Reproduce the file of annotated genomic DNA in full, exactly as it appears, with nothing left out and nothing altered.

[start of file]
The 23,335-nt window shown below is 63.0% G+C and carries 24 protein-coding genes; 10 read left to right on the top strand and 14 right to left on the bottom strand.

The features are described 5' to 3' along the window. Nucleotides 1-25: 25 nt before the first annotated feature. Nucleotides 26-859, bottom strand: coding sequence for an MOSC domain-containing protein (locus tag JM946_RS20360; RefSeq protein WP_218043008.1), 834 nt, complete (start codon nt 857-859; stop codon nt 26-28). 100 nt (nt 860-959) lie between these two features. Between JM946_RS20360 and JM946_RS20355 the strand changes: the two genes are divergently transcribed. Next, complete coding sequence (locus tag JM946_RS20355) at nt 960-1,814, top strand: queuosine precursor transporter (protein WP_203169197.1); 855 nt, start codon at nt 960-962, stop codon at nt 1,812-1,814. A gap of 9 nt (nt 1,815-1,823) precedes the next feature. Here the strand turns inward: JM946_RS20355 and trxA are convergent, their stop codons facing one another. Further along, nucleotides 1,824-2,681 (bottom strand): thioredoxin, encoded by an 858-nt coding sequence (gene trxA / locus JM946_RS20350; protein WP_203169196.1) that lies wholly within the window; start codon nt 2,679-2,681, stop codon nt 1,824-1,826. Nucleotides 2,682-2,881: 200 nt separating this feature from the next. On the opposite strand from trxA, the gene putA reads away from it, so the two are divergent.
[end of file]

The 23,335-nt window shown below is 63.0% G+C and carries 24 protein-coding genes; 10 read left to right on the top strand and 14 right to left on the bottom strand.

The features are described 5' to 3' along the window. Nucleotides 1-25: 25 nt before the first annotated feature. Nucleotides 26-859, bottom strand: coding sequence for an MOSC domain-containing protein (locus tag JM946_RS20360; RefSeq protein WP_218043008.1), 834 nt, complete (start codon nt 857-859; stop codon nt 26-28). 100 nt (nt 860-959) lie between these two features. Between JM946_RS20360 and JM946_RS20355 the strand changes: the two genes are divergently transcribed. Next, complete coding sequence (locus tag JM946_RS20355) at nt 960-1,814, top strand: queuosine precursor transporter (protein WP_203169197.1); 855 nt, start codon at nt 960-962, stop codon at nt 1,812-1,814. A gap of 9 nt (nt 1,815-1,823) precedes the next feature. Here the strand turns inward: JM946_RS20355 and trxA are convergent, their stop codons facing one another. Further along, nucleotides 1,824-2,681 (bottom strand): thioredoxin, encoded by an 858-nt coding sequence (gene trxA / locus JM946_RS20350; protein WP_203169196.1) that lies wholly within the window; start codon nt 2,679-2,681, stop codon nt 1,824-1,826. Nucleotides 2,682-2,881: 200 nt separating this feature from the next. On the opposite strand from trxA, the gene putA reads away from it, so the two are divergent.